The Garbage King

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Overview

This novel of unusual power for older boys and girls tells the gripping and dramatic story of homeless street children forced to do whatever they have to do in order to stay alive in the brutal slums of an Ethiopian city. The two main characters, Mamo and Dani, come from stable families but are hurled by circumstances beyond their control into the dangers and deprivations of street life. They find a makeshift way to survive when they are taken into a street gang led by a tough but likable boy named Million. The ...

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The Garbage King

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Overview

This novel of unusual power for older boys and girls tells the gripping and dramatic story of homeless street children forced to do whatever they have to do in order to stay alive in the brutal slums of an Ethiopian city. The two main characters, Mamo and Dani, come from stable families but are hurled by circumstances beyond their control into the dangers and deprivations of street life. They find a makeshift way to survive when they are taken into a street gang led by a tough but likable boy named Million. The gang is composed of kids who have never known the security and happiness of family life. Children of our own culture, who take for granted the protections and comforts of home and family, will be shocked when they read this spellbinding story, but they will also learn about the deprivations, uncertainties, and sometimes the stark terror experienced today by too many Third World children. The story of Mamo and Dani, although alarming in its authenticity, is also an inspiring tale of courage and generosity in a world where danger and anxiety are the norm.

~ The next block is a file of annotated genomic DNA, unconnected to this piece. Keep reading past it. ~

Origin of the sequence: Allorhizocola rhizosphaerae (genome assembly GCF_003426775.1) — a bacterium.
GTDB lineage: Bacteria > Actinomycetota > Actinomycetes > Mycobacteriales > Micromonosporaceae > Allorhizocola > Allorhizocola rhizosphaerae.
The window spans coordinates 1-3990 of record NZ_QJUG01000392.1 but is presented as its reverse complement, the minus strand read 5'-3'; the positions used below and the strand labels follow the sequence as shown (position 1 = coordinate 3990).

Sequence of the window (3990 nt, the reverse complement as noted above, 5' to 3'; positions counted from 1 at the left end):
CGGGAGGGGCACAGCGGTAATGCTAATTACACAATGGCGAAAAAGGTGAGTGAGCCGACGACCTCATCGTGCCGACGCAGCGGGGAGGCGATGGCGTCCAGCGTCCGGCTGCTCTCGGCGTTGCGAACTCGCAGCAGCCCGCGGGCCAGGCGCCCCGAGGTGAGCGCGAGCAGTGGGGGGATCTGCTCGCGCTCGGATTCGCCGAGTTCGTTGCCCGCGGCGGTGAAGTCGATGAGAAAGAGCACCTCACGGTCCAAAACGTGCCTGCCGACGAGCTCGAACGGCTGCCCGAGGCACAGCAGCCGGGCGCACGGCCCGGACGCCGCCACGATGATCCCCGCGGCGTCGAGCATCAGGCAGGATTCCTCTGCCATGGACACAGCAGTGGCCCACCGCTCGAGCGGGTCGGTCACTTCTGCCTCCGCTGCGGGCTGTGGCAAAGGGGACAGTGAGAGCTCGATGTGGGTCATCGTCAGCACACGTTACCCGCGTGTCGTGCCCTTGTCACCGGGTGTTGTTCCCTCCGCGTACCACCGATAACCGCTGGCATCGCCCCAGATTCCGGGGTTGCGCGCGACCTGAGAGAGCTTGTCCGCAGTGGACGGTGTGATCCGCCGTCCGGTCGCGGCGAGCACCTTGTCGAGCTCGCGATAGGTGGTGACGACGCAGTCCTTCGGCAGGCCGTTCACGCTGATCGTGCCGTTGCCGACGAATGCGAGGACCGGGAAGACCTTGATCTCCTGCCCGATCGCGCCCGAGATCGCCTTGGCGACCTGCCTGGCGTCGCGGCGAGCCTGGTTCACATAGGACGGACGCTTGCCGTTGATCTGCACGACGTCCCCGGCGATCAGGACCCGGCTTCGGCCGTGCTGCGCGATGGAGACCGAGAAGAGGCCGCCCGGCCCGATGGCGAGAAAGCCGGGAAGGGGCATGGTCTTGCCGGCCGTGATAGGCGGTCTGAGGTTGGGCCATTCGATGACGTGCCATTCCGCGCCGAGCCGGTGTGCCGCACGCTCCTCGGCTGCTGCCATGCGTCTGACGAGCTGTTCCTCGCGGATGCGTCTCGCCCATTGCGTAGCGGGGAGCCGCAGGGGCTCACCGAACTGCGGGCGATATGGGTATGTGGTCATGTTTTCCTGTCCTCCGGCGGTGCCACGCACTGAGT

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Editorial Reviews

Publishers Weekly
This workmanlike novel clearly portrays the grim options facing street kids in Ethiopia. After the death of his drunken, abusive mother, on the verge of eviction from the home he shares with his sister, Mamo is kidnapped by a man masquerading as his long-lost uncle and sold into slavery on a farm, then escapes back to the city. Spoiled, wealthy Dani takes to the streets when his lackluster performance in a private school so enrages his father that he plans to send Dani to live with his tough old Somali servant ("If anyone can make a man out of you, Feisal can"). While Laird (Jake's Tower) faithfully sketches the dangers facing these protagonists, many relationships seem superficially developed. For example, Mamo's sister is said to have raised him and cared for him ("She'd staggered around with him on her hip, though she was hardly more than a toddler herself"), but she reacts to his disappearance with relief and feels guilt ("although she hardly knew why") only when she learns he has joined a gang of godana, street kids, "the lowest of the low." The hierarchical, communal relationships between the boys in the gang prove stronger if a bit stereotypical. While the resolution, especially Dani's return to his family, glosses over many of the problems Laird has introduced, her cautionary tale warns readers about the experiences awaiting runaways of any nationality. Ages 12-up. (Oct.) Copyright 2003 Reed Business Information.